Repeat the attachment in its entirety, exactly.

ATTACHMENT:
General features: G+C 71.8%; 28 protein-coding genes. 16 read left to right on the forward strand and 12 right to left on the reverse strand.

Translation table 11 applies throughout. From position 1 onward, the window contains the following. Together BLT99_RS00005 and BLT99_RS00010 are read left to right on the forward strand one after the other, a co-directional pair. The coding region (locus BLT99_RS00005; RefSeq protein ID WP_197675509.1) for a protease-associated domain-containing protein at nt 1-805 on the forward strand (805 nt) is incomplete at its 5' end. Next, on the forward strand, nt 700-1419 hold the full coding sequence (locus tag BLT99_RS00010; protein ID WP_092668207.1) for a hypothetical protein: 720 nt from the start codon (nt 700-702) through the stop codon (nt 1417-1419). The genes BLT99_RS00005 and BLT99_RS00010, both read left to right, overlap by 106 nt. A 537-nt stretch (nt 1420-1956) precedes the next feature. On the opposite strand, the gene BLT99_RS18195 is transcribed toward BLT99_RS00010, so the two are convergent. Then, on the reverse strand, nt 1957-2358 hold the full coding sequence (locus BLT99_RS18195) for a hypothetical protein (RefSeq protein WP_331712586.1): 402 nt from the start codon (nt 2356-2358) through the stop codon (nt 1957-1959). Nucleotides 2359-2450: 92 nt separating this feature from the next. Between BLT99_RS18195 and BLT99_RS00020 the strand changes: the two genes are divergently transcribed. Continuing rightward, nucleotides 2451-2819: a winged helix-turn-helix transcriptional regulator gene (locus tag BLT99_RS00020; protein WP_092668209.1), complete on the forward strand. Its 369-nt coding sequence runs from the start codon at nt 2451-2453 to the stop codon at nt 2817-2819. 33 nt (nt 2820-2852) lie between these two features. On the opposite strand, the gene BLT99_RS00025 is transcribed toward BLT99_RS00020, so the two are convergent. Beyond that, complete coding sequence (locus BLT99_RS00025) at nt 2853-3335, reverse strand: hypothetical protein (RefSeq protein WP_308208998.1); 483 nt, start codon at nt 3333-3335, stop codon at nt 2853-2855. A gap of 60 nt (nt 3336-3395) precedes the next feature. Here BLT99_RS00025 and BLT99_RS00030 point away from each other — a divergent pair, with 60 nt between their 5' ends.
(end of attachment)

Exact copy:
General features: G+C 71.8%; 28 protein-coding genes. 16 read left to right on the forward strand and 12 right to left on the reverse strand.

Translation table 11 applies throughout. From position 1 onward, the window contains the following. Together BLT99_RS00005 and BLT99_RS00010 are read left to right on the forward strand one after the other, a co-directional pair. The coding region (locus BLT99_RS00005; RefSeq protein ID WP_197675509.1) for a protease-associated domain-containing protein at nt 1-805 on the forward strand (805 nt) is incomplete at its 5' end. Next, on the forward strand, nt 700-1419 hold the full coding sequence (locus tag BLT99_RS00010; protein ID WP_092668207.1) for a hypothetical protein: 720 nt from the start codon (nt 700-702) through the stop codon (nt 1417-1419). The genes BLT99_RS00005 and BLT99_RS00010, both read left to right, overlap by 106 nt. A 537-nt stretch (nt 1420-1956) precedes the next feature. On the opposite strand, the gene BLT99_RS18195 is transcribed toward BLT99_RS00010, so the two are convergent. Then, on the reverse strand, nt 1957-2358 hold the full coding sequence (locus BLT99_RS18195) for a hypothetical protein (RefSeq protein WP_331712586.1): 402 nt from the start codon (nt 2356-2358) through the stop codon (nt 1957-1959). Nucleotides 2359-2450: 92 nt separating this feature from the next. Between BLT99_RS18195 and BLT99_RS00020 the strand changes: the two genes are divergently transcribed. Continuing rightward, nucleotides 2451-2819: a winged helix-turn-helix transcriptional regulator gene (locus tag BLT99_RS00020; protein WP_092668209.1), complete on the forward strand. Its 369-nt coding sequence runs from the start codon at nt 2451-2453 to the stop codon at nt 2817-2819. 33 nt (nt 2820-2852) lie between these two features. On the opposite strand, the gene BLT99_RS00025 is transcribed toward BLT99_RS00020, so the two are convergent. Beyond that, complete coding sequence (locus BLT99_RS00025) at nt 2853-3335, reverse strand: hypothetical protein (RefSeq protein WP_308208998.1); 483 nt, start codon at nt 3333-3335, stop codon at nt 2853-2855. A gap of 60 nt (nt 3336-3395) precedes the next feature. Here BLT99_RS00025 and BLT99_RS00030 point away from each other — a divergent pair, with 60 nt between their 5' ends.